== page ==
A call for solidarity and resettlement
Gordons, Port Moresby: The Catholic Bishops Conference of Papua New Guinea and Solomon Islands, has made a call for solidarity and resettlement of all Afghan refugees who still remain in PNG, Nauru, Australia and the general Asia Pacific region.
This call was made on Wednesday, 25th August in light of the unfolding situation in Afghanistan that is causing major displacement within the country, as well as compelling many Afghans, to seek refuge across the region.
Speaking at the press conference were Mr Jason Siwat, Migrants & Refugees Desk, CBC PNGSI; Zabihullah Hussaini, Afghan Refugee in Port Moresby and Mr Stanis Hulahau, Chief Migration Officer, PNG Immigration and Citizenship Authority.
According to the media statement presented by Mr Siwat, there are about 20 Afghan refugees in Port Moresby, most of whom left behind family members when they departed in 2013.
“These refugees need our support, both in kind and in prayers as they think about the lives and freedoms of those they left back in Afghanistan. Nations in the Asia Pacific region ought to be alert to this humanitarian crisis. Regional leaders, such as Australia and New Zealand, must help with the refugee influx by creating a special humanitarian program to provide a safe passage out of Afghanistan for those at risk of serious harm.”
“We also echo the call by the Asia Pacific Refugee Rights Network for all parties responsible for this situation, to comply with international humanitarian law and human rights, to endeavor for an immediate and peaceful resolution to end the ongoing conflict and restore peace and safety.
“We call on everyone to join the efforts of restoration of peace through prayer. Let us pray for God’s help and sanctuary upon those who are suffering and afflicted. We also call on governments, civil and corporate organizations, and individual families to extend a helping hand wherever in the world you find Afghan refugees among your midst, including in Papua New Guinea. In this difficult time, we stand with Afghan refugees and prepare to support them the best way we could. Irrespective of any differences, we are all called to love one another and show compassion.”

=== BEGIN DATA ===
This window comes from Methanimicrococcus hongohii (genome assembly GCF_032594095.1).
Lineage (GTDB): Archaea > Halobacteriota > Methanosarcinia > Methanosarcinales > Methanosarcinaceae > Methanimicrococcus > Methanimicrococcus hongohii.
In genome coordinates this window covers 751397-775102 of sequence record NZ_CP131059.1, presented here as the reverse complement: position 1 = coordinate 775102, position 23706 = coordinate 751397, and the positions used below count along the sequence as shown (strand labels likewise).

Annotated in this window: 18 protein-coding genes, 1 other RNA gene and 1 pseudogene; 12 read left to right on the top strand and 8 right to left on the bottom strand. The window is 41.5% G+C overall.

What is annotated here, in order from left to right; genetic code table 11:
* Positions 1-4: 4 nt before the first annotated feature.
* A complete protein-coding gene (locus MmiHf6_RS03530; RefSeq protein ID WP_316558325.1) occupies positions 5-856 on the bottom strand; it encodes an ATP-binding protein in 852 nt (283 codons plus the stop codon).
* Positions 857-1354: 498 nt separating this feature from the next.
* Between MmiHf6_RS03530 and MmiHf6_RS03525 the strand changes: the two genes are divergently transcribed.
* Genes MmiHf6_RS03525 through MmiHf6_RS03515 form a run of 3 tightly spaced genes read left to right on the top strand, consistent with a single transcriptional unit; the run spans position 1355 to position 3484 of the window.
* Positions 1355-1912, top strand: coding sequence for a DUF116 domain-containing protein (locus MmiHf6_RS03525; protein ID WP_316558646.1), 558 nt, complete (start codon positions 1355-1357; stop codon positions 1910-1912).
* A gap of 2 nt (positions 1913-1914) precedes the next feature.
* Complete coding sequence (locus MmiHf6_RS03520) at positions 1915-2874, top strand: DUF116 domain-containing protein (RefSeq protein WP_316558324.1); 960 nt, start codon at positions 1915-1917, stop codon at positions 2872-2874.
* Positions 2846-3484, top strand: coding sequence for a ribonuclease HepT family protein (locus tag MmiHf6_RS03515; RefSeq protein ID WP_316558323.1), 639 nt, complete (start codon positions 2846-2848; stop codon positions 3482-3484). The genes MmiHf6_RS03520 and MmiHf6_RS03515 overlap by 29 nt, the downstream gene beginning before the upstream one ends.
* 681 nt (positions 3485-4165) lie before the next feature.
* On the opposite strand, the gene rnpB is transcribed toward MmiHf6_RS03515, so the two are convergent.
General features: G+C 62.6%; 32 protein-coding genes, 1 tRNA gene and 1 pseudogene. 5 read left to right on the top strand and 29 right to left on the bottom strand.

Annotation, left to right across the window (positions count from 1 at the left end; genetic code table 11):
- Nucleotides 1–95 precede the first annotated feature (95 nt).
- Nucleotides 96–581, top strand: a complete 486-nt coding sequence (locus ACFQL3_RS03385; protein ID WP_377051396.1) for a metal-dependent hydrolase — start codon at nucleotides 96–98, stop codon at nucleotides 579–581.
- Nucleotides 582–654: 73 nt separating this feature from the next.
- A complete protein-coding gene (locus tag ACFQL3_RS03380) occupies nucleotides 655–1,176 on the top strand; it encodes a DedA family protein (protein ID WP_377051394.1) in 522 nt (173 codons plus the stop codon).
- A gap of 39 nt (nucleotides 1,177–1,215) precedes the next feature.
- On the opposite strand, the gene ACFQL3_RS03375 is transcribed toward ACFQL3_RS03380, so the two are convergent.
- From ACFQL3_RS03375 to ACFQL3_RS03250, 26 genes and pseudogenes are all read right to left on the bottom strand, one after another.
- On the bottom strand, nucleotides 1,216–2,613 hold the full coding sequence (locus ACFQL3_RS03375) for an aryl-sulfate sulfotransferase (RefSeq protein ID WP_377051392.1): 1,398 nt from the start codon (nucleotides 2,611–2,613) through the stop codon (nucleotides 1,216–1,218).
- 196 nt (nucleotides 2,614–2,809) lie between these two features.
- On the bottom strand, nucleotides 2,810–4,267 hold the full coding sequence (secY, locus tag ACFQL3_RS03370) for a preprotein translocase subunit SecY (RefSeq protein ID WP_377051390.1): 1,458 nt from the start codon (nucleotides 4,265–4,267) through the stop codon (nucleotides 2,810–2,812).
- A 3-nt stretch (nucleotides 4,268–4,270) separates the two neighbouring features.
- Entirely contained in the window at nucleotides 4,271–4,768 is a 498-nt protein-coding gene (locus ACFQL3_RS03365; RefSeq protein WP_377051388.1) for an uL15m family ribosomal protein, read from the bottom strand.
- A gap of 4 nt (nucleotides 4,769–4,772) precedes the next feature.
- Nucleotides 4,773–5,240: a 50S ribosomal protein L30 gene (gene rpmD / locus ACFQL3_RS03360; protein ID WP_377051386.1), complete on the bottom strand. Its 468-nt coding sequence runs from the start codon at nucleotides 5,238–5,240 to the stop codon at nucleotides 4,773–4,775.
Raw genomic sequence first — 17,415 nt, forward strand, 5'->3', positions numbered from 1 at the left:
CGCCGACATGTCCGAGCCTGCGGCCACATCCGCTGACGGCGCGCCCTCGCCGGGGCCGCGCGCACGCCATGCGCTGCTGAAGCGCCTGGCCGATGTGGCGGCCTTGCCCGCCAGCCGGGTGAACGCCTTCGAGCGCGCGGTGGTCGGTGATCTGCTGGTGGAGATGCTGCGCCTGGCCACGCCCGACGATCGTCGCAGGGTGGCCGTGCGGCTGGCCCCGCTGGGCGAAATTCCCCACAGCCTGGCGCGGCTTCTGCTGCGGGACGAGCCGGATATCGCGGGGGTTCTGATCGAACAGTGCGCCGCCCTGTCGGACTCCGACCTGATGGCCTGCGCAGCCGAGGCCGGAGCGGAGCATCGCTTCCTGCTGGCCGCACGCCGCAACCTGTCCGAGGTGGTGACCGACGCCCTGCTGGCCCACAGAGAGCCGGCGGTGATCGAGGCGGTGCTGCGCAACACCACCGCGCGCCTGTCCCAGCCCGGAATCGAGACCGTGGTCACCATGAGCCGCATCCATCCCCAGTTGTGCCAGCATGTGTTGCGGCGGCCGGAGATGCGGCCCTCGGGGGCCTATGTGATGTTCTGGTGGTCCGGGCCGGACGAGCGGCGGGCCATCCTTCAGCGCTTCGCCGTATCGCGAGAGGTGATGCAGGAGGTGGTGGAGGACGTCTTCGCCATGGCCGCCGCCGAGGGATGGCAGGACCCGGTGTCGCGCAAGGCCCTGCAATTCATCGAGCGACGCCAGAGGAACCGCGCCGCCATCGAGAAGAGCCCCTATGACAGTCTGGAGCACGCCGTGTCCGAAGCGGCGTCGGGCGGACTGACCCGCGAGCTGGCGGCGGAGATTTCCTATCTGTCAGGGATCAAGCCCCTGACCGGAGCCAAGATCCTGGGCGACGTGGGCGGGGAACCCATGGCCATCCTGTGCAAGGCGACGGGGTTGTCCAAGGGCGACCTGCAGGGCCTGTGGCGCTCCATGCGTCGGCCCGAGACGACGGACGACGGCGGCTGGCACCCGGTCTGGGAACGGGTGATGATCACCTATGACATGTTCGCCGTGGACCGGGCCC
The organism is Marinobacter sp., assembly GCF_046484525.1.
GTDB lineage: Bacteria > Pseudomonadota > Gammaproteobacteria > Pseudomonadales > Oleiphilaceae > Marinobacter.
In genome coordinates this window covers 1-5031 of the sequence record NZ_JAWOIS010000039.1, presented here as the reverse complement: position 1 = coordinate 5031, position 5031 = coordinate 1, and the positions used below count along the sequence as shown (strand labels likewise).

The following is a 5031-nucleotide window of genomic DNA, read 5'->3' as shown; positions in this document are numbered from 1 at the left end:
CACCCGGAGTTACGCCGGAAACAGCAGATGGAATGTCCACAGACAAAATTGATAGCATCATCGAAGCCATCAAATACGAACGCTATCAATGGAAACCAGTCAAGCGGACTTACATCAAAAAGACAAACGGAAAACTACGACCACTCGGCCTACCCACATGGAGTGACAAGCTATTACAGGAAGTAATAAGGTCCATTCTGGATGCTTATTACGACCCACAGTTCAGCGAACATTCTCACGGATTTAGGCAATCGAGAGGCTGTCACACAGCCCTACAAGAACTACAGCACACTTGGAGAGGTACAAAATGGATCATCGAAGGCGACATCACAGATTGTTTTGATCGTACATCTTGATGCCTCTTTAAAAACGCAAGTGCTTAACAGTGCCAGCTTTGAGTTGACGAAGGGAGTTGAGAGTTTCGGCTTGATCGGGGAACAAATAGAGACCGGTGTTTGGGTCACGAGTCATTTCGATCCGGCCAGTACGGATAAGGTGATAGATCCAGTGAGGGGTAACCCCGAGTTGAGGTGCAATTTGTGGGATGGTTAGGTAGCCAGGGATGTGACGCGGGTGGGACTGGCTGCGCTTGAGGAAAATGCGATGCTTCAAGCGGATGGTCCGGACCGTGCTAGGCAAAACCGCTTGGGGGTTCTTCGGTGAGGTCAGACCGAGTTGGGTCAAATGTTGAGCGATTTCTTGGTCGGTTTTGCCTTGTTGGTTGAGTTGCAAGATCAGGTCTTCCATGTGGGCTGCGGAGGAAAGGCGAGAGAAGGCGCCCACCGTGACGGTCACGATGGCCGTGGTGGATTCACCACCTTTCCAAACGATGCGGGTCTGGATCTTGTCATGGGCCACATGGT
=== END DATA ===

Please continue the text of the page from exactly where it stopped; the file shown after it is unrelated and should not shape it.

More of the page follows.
Sharing his sentiments on a refugee’s dilemma, life on the run and an appeal to pray for Afghanistan was Zabihullah, an Afghan refugee who has been in PNG for 8 years.
“It has been 8 years in PNG, and we have a lot of good and bad memories. We face a lot of problems and right now most of us are mentally and physically sick, especially with Afghanistan being controlled by Taliban. Most of us have lost contact within the last 3 weeks and we don’t know how they are,” Zabihullah said.
“We are hoping that the PNG and US government can help us to resettle and I also want to say please pray for Afghanistan.”
Mr Hulahau spoke on PNG Immigration perspective on refugees in PNG specifically on Afghanistan under the Regional Resettlement Arrangements (RRA) and the 20 Afghan refugees in the country.
“They are going through a challenging time because of the situation in their own country and not being able to communicate with their families is distressful. The organization that I represent is committed to look at how we can work together with this particular group of people to see how we can find durable solutions for them,” he stated.
Following the panel was a question-and-answer session open to the media and those in the audience to ask.
Present for the occasion were journalists from various media organisations, refugees in Port Moresby, Commission Secretaries and staff of CBCPNGSI.